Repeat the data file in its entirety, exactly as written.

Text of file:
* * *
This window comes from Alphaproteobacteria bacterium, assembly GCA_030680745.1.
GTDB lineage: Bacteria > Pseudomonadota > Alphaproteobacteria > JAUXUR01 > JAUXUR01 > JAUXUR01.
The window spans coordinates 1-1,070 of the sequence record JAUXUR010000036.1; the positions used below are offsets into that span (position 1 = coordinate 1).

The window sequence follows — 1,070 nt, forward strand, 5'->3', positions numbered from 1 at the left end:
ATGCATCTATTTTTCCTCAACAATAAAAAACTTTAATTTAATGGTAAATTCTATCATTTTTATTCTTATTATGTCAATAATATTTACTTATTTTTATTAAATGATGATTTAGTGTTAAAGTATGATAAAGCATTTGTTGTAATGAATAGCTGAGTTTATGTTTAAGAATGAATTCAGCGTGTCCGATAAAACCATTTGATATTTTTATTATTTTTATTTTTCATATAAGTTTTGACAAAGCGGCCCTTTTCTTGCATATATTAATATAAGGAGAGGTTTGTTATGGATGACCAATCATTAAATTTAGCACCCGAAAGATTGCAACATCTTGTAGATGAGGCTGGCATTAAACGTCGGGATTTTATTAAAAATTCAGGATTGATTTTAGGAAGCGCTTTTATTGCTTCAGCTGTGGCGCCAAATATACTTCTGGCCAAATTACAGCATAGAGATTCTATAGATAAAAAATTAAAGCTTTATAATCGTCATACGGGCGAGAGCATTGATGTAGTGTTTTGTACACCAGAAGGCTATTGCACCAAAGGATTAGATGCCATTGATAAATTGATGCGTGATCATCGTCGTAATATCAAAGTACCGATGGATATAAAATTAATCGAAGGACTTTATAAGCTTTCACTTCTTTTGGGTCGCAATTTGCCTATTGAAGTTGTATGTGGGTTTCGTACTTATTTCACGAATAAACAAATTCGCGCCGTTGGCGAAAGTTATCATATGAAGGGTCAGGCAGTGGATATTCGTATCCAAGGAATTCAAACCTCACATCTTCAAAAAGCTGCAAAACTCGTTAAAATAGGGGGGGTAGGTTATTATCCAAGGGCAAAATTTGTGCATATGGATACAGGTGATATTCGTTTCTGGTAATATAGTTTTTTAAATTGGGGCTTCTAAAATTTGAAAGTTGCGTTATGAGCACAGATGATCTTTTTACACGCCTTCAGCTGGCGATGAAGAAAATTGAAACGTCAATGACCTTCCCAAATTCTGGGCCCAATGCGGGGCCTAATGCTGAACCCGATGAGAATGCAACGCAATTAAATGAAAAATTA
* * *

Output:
This window comes from Alphaproteobacteria bacterium, assembly GCA_030680745.1.
GTDB lineage: Bacteria > Pseudomonadota > Alphaproteobacteria > JAUXUR01 > JAUXUR01 > JAUXUR01.
The window spans coordinates 1-1,070 of the sequence record JAUXUR010000036.1; the positions used below are offsets into that span (position 1 = coordinate 1).

The window sequence follows — 1,070 nt, forward strand, 5'->3', positions numbered from 1 at the left end:
ATGCATCTATTTTTCCTCAACAATAAAAAACTTTAATTTAATGGTAAATTCTATCATTTTTATTCTTATTATGTCAATAATATTTACTTATTTTTATTAAATGATGATTTAGTGTTAAAGTATGATAAAGCATTTGTTGTAATGAATAGCTGAGTTTATGTTTAAGAATGAATTCAGCGTGTCCGATAAAACCATTTGATATTTTTATTATTTTTATTTTTCATATAAGTTTTGACAAAGCGGCCCTTTTCTTGCATATATTAATATAAGGAGAGGTTTGTTATGGATGACCAATCATTAAATTTAGCACCCGAAAGATTGCAACATCTTGTAGATGAGGCTGGCATTAAACGTCGGGATTTTATTAAAAATTCAGGATTGATTTTAGGAAGCGCTTTTATTGCTTCAGCTGTGGCGCCAAATATACTTCTGGCCAAATTACAGCATAGAGATTCTATAGATAAAAAATTAAAGCTTTATAATCGTCATACGGGCGAGAGCATTGATGTAGTGTTTTGTACACCAGAAGGCTATTGCACCAAAGGATTAGATGCCATTGATAAATTGATGCGTGATCATCGTCGTAATATCAAAGTACCGATGGATATAAAATTAATCGAAGGACTTTATAAGCTTTCACTTCTTTTGGGTCGCAATTTGCCTATTGAAGTTGTATGTGGGTTTCGTACTTATTTCACGAATAAACAAATTCGCGCCGTTGGCGAAAGTTATCATATGAAGGGTCAGGCAGTGGATATTCGTATCCAAGGAATTCAAACCTCACATCTTCAAAAAGCTGCAAAACTCGTTAAAATAGGGGGGGTAGGTTATTATCCAAGGGCAAAATTTGTGCATATGGATACAGGTGATATTCGTTTCTGGTAATATAGTTTTTTAAATTGGGGCTTCTAAAATTTGAAAGTTGCGTTATGAGCACAGATGATCTTTTTACACGCCTTCAGCTGGCGATGAAGAAAATTGAAACGTCAATGACCTTCCCAAATTCTGGGCCCAATGCGGGGCCTAATGCTGAACCCGATGAGAATGCAACGCAATTAAATGAAAAATTA